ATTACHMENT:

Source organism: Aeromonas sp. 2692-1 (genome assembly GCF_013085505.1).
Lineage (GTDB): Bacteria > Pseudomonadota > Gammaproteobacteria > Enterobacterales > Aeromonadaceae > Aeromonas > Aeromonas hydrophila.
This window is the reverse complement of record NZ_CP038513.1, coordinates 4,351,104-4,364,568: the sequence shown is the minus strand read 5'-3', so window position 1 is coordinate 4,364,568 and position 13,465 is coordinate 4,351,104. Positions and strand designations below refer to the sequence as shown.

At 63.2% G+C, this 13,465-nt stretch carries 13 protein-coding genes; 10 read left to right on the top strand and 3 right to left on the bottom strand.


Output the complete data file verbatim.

Source organism: Aeromonas sp. 2692-1 (genome assembly GCF_013085505.1).
Lineage (GTDB): Bacteria > Pseudomonadota > Gammaproteobacteria > Enterobacterales > Aeromonadaceae > Aeromonas > Aeromonas hydrophila.
This window is the reverse complement of record NZ_CP038513.1, coordinates 4,351,104-4,364,568: the sequence shown is the minus strand read 5'-3', so window position 1 is coordinate 4,364,568 and position 13,465 is coordinate 4,351,104. Positions and strand designations below refer to the sequence as shown.

At 63.2% G+C, this 13,465-nt stretch carries 13 protein-coding genes; 10 read left to right on the top strand and 3 right to left on the bottom strand.